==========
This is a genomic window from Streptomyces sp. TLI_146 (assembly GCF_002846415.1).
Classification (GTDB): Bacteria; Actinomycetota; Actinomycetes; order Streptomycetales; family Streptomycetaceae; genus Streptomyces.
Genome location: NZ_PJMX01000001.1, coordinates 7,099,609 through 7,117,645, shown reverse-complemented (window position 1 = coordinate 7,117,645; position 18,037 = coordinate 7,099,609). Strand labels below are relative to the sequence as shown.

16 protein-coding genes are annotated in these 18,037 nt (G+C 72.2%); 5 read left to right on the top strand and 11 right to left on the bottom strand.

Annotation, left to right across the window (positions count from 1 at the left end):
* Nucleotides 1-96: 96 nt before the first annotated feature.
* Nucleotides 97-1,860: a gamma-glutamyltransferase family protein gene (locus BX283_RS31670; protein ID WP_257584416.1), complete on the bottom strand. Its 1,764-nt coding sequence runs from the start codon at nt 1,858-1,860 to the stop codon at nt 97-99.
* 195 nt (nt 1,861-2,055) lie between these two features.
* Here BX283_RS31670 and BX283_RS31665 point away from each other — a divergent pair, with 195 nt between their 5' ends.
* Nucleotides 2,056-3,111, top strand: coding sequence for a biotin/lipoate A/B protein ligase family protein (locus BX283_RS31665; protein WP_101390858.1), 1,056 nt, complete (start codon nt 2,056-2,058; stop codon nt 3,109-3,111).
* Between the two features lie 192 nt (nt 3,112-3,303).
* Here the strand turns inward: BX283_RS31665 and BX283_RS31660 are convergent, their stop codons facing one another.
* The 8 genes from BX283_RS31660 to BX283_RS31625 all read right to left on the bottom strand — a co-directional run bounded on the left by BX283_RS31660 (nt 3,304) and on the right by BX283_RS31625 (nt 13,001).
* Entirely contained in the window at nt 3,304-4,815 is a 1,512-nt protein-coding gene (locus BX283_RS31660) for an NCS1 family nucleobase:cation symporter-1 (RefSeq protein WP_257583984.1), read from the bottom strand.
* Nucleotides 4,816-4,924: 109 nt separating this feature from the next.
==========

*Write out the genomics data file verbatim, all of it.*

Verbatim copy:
This is a genomic window from Streptomyces sp. TLI_146 (assembly GCF_002846415.1).
Classification (GTDB): Bacteria; Actinomycetota; Actinomycetes; order Streptomycetales; family Streptomycetaceae; genus Streptomyces.
Genome location: NZ_PJMX01000001.1, coordinates 7,099,609 through 7,117,645, shown reverse-complemented (window position 1 = coordinate 7,117,645; position 18,037 = coordinate 7,099,609). Strand labels below are relative to the sequence as shown.

16 protein-coding genes are annotated in these 18,037 nt (G+C 72.2%); 5 read left to right on the top strand and 11 right to left on the bottom strand.

Annotation, left to right across the window (positions count from 1 at the left end):
* Nucleotides 1-96: 96 nt before the first annotated feature.
* Nucleotides 97-1,860: a gamma-glutamyltransferase family protein gene (locus BX283_RS31670; protein ID WP_257584416.1), complete on the bottom strand. Its 1,764-nt coding sequence runs from the start codon at nt 1,858-1,860 to the stop codon at nt 97-99.
* 195 nt (nt 1,861-2,055) lie between these two features.
* Here BX283_RS31670 and BX283_RS31665 point away from each other — a divergent pair, with 195 nt between their 5' ends.
* Nucleotides 2,056-3,111, top strand: coding sequence for a biotin/lipoate A/B protein ligase family protein (locus BX283_RS31665; protein WP_101390858.1), 1,056 nt, complete (start codon nt 2,056-2,058; stop codon nt 3,109-3,111).
* Between the two features lie 192 nt (nt 3,112-3,303).
* Here the strand turns inward: BX283_RS31665 and BX283_RS31660 are convergent, their stop codons facing one another.
* The 8 genes from BX283_RS31660 to BX283_RS31625 all read right to left on the bottom strand — a co-directional run bounded on the left by BX283_RS31660 (nt 3,304) and on the right by BX283_RS31625 (nt 13,001).
* Entirely contained in the window at nt 3,304-4,815 is a 1,512-nt protein-coding gene (locus BX283_RS31660) for an NCS1 family nucleobase:cation symporter-1 (RefSeq protein WP_257583984.1), read from the bottom strand.
* Nucleotides 4,816-4,924: 109 nt separating this feature from the next.